Irritable bowel syndrome
Many of us suffer silently from chronic bowel pain. Contrary to many other types of pain, we rarely go and see a doctor for treatment, unless the discomfort is intolerablen as with Crohn's disease, thinking there is not much that can be done.
While it is true there are few useful drugs that help with bowel pain, diet, lifestyle changes and supplements can and do help a great deal. Pinpointing what food exactly aggravates your symptoms is very important and calls for the so-called elimination diet in which you make a list of foods that worsen your symptoms.
If you are not sure, start with fibrous foods, chocolate, coffee and nuts. As the most likely culprit is insoluble fiber (whole grain bread, cereals), you will want to start with this type of fiber. Eliminate each food item on the list for 3 months and see whether your symptoms improve. If there is no change after 3 months, you can begin eating that food again and start with another food item.
It is important not to eliminate more than one food item at the time as otherwise you won't know for sure which one it is. If gas is a problem, you may want to avoid beans, cabbage, cauliflower and broccoli.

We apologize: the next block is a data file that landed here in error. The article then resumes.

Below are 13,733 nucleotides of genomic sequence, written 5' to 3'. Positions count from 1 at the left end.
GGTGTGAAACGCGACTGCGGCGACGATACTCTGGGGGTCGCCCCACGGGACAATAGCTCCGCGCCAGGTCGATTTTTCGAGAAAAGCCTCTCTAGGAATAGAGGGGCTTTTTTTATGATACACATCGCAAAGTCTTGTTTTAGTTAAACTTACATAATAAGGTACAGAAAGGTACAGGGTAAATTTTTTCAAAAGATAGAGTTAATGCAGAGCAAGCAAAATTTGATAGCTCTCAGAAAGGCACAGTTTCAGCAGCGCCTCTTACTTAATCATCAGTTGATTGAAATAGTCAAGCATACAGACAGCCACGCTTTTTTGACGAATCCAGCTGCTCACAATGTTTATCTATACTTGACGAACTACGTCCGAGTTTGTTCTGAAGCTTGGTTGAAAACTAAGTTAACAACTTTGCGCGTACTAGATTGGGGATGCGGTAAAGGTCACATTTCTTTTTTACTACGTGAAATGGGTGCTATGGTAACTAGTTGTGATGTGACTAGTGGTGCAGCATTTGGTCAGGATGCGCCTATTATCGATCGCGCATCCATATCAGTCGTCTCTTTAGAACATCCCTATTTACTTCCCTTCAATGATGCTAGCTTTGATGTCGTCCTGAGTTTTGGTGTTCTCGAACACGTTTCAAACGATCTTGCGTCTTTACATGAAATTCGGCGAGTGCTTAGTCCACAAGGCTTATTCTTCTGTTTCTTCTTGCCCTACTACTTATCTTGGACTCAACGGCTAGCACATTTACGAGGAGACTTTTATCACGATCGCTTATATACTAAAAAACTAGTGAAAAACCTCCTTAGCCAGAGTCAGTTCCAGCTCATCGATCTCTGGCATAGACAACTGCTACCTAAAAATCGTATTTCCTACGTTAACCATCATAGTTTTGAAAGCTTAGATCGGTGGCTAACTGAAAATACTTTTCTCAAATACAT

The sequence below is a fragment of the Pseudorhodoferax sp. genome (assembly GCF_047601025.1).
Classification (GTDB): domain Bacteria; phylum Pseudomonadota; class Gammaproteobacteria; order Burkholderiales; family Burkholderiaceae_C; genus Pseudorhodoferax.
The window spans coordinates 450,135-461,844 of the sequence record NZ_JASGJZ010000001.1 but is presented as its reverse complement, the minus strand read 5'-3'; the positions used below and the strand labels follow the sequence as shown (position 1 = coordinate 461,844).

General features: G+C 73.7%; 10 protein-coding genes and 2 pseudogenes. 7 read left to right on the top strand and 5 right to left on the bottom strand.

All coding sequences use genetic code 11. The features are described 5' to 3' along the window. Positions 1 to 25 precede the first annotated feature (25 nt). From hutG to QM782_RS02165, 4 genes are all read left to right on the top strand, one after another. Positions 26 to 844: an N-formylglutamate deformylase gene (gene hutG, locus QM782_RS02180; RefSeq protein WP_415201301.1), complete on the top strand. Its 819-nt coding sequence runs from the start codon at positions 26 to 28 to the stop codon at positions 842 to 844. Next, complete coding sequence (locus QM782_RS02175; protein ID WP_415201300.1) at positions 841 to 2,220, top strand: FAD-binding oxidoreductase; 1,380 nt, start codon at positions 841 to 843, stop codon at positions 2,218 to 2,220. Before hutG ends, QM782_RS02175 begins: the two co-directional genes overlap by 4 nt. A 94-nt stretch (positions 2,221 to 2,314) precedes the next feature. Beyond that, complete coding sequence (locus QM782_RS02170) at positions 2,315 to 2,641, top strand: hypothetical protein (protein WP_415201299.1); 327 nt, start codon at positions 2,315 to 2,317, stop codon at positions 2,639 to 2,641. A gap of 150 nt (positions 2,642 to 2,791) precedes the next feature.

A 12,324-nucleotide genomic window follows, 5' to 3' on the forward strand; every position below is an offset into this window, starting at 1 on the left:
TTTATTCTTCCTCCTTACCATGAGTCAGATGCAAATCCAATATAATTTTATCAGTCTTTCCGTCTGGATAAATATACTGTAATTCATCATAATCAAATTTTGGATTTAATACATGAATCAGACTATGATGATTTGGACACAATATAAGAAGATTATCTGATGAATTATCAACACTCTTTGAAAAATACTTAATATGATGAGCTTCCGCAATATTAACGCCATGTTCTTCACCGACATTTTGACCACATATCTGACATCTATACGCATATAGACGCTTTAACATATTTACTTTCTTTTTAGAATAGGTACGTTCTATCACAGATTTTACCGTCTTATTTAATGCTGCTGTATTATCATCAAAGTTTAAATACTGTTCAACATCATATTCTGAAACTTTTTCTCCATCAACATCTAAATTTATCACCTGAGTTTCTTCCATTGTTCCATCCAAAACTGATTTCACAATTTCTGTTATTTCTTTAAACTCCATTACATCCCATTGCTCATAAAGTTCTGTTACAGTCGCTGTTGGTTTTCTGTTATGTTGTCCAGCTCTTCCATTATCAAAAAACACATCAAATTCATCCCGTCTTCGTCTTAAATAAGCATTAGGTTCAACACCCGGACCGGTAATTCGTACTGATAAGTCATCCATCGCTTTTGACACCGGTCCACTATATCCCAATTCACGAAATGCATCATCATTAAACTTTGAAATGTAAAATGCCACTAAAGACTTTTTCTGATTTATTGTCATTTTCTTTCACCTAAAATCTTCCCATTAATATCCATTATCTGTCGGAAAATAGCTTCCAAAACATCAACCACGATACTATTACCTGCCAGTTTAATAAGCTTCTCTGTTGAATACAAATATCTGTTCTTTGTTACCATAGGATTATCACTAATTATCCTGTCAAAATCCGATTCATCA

Or take digestive enzymes when the discomfort is not too much as the benefits of eating fiber-rich foods can outweigh the disadvantages.
We also suggest you to read up on the so-called low low-FODMAP-diet.
A few other tips than avoiding problematic foods are to eat 3 or more meals a day and not skip breakfast as the first meal stimulates bowel movement the most, drink plenty of water and non-carbonated drinks, exercise regularly and avoid laxatives, but rather use foods or supplements that have similar but milder effects, such as prunes.
Probiotics are live bacteria and yeasts that are beneficial for your health. You can find them in yoghurt, kefir, sauerkraut or other fermented food products as well as in food supplements. Probiotics aren't just useful when you just had a course of antibiotics, but also when you suffer from a bowel disorder or a disease caused by a disbalance in beneficial bacteria, such as urinary tract and skin diseases.
While a probiotic most often contains a mix of several bacterial strains, they sometimes contain just one specific strain with proven benefits for specific conditions, such as Lactobacillus plantarum 299v that is found to be especially beneficial to those with irritable bowel syndrome.